How mice use their brain to hunt

Scientists light up nerve cells with lasers to illuminate amygdala’s role in stalking, chomping

Mouse hunting

MASTER HUNTER  Nerve cells in a mouse’s amygdala send messages that help the rodent chase and kill prey such as crickets, a new study shows.

Barry Green/John B. Pierce Laboratory

The part of the brain that governs emotions such as fear and anxiety also helps mice hunt. That structure, the amygdala, orchestrates a mouse’s ability to both stalk a cricket and deliver a fatal bite, scientists report January 12 in Cell.

Scientists made select nerve cells in mice’s brains sensitive to light, and then used lasers to activate specific groups of those cells. By turning different cells on and off, the researchers found two separate sets of nerve cells relaying hunting-related messages from the amygdala’s central nucleus. One set controlled the mice’s ability to chase their prey. The other affected their ability to deliver a solid chomp and kill a cricket.

“They’ve found these two behaviors — that are part of something we think of being very complex — are controlled by these two circuits,” says Cris Niell, a neuroscientist at the University of Oregon in Eugene who wasn’t part of the study. “You flip a switch to chase, you flip a switch to attack.”

Ramping both of those circuits up to high power at the same time even led mice to chase and capture a tiny bug-shaped robot that they would normally ignore or avoid.

“The central amygdala has been conceptualized as a center for emotion and fear and threat detection,” says study coauthor Ivan de Araujo, a neuroscientist at the John B. Pierce Laboratory in New Haven, Conn. Now, it seems that the structure also controls the relatively complex task of hunting.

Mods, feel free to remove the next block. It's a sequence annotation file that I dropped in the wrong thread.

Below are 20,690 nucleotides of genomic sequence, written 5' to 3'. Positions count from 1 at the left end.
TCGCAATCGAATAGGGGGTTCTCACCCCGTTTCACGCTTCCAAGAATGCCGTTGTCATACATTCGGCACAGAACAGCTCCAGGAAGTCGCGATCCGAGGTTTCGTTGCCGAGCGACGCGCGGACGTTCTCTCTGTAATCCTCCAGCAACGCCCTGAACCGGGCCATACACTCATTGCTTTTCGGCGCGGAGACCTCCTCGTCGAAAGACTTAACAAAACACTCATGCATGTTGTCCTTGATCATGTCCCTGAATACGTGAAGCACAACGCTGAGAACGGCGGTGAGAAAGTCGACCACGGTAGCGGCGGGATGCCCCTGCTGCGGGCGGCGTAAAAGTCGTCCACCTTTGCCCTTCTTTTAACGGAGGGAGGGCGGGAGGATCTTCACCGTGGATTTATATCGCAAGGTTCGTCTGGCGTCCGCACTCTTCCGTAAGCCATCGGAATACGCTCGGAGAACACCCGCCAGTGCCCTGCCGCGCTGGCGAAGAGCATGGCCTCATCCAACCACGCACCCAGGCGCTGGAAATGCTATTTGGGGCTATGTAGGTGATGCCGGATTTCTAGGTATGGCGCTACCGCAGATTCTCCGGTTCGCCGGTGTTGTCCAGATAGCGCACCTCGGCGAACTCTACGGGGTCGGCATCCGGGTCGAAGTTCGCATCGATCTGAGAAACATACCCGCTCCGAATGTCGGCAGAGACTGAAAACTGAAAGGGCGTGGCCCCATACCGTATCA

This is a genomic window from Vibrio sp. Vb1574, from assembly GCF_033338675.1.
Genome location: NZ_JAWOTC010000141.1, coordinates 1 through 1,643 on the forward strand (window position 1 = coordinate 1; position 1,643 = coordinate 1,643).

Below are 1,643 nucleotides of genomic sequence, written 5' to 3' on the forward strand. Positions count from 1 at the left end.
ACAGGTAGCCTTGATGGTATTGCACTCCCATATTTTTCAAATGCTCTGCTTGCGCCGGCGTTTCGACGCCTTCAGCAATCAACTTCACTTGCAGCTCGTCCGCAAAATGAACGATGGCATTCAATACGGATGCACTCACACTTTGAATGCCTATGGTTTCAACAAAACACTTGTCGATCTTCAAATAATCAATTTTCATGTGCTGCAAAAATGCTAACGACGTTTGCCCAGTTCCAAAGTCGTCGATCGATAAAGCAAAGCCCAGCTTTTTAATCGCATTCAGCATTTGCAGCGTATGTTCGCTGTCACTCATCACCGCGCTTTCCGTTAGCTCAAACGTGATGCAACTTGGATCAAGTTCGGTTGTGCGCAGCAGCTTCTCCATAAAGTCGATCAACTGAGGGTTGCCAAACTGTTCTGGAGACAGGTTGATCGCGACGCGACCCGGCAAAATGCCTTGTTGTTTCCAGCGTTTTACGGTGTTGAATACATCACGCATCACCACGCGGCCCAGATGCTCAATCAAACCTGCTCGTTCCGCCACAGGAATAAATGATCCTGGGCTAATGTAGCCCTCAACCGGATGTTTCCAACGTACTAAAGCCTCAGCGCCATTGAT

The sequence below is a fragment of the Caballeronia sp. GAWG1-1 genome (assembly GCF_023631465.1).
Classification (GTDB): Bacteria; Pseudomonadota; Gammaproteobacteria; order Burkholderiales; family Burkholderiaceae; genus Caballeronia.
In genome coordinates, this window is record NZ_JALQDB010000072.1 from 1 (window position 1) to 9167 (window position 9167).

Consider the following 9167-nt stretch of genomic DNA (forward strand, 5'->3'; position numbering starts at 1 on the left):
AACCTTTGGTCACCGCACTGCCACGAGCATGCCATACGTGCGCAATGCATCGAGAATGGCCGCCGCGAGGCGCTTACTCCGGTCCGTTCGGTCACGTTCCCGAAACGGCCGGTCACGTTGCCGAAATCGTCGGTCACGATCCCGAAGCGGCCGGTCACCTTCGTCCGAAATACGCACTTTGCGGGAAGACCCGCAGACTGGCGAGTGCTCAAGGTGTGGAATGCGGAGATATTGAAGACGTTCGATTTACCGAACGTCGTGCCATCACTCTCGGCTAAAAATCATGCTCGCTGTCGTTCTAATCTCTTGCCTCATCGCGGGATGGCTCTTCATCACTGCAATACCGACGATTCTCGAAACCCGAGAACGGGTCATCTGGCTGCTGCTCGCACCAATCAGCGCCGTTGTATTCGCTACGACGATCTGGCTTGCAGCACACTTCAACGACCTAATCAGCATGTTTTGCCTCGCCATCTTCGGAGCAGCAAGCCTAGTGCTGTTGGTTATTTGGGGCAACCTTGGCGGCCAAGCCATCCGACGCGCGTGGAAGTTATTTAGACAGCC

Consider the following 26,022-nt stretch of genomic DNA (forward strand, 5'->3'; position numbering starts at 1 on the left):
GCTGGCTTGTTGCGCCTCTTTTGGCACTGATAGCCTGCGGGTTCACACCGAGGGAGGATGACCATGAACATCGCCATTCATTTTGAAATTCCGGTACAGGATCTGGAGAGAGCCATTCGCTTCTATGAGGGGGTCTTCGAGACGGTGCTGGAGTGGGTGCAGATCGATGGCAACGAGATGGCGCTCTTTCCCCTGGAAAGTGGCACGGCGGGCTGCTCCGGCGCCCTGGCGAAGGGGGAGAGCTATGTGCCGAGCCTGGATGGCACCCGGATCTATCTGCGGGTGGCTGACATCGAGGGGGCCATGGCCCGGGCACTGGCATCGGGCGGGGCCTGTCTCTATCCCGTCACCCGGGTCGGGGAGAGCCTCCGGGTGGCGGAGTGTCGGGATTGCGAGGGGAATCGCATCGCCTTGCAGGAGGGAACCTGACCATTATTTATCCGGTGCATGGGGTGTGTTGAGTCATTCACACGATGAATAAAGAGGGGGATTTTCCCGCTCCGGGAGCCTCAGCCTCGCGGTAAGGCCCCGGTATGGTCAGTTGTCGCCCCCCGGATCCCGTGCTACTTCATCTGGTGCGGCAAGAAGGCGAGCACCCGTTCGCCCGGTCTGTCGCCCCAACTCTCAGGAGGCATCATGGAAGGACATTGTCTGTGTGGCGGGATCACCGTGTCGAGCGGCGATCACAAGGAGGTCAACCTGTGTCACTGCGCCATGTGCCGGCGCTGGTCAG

Scientists don’t know how the new function relates to the amygdala’s better-known role as an emotional control center. But the amygdala does help control heart rate and blood pressure, which shift in emotionally charged situations but also need to be regulated when an animal is pursuing prey, de Araujo says.

The study also shows how even a complex task like hunting can be coordinated by different groups of very specialized nerve cells, or neurons, working together. In this case, one set of neurons made a signaling pathway that controlled chasing, while another controlled biting. Together, those neurons helped the mice grab dinner.

“I think over the years we’ve become progressively more surprised by the behavioral specificity of these particular pathways,” says Anthony Leonardo, a neuroscientist at the Howard Hughes Medical Institute’s Janelia Research Campus in Ashburn, Va. “Certainly the evidence is mounting for a very strongly specific role for neurons.” Leonardo has found similarly specialized neurons in the dragonfly brain, with groups of neurons that run in parallel to each other controlling different types of movements.

Next, de Araujo says, his lab hopes to figure out what flips the neural switches in a mouse’s brain — how seeing or smelling potential prey triggers the amygdala to send the critter after a meal.  

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